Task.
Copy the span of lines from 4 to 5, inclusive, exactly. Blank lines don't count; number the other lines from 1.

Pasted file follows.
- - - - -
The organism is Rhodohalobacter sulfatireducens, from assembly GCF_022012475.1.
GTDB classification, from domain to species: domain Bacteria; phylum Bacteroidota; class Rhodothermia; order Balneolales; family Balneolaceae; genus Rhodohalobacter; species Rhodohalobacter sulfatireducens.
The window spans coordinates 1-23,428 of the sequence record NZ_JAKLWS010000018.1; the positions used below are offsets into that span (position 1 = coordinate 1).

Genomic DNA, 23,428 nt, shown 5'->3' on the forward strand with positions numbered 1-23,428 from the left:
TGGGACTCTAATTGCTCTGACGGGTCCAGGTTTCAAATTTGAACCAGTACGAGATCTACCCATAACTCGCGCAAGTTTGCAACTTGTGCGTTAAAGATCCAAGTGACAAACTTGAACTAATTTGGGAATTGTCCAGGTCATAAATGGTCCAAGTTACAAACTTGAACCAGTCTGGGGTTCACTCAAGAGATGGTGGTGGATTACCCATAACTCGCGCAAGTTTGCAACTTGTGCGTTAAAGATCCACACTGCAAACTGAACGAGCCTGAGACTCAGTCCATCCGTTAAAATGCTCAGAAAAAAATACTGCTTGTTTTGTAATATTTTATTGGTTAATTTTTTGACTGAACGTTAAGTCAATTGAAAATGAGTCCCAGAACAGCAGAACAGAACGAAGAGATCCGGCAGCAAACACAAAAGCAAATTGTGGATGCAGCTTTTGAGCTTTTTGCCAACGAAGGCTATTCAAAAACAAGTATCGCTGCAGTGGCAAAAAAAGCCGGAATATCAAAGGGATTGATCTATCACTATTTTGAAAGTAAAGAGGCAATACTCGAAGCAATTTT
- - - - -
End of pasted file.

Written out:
Genomic DNA, 23,428 nt, shown 5'->3' on the forward strand with positions numbered 1-23,428 from the left:
TGGGACTCTAATTGCTCTGACGGGTCCAGGTTTCAAATTTGAACCAGTACGAGATCTACCCATAACTCGCGCAAGTTTGCAACTTGTGCGTTAAAGATCCAAGTGACAAACTTGAACTAATTTGGGAATTGTCCAGGTCATAAATGGTCCAAGTTACAAACTTGAACCAGTCTGGGGTTCACTCAAGAGATGGTGGTGGATTACCCATAACTCGCGCAAGTTTGCAACTTGTGCGTTAAAGATCCACACTGCAAACTGAACGAGCCTGAGACTCAGTCCATCCGTTAAAATGCTCAGAAAAAAATACTGCTTGTTTTGTAATATTTTATTGGTTAATTTTTTGACTGAACGTTAAGTCAATTGAAAATGAGTCCCAGAACAGCAGAACAGAACGAAGAGATCCGGCAGCAAACACAAAAGCAAATTGTGGATGCAGCTTTTGAGCTTTTTGCCAACGAAGGCTATTCAAAAACAAGTATCGCTGCAGTGGCAAAAAAAGCCGGAATATCAAAGGGATTGATCTATCACTATTTTGAAAGTAAAGAGGCAATACTCGAAGCAATTTT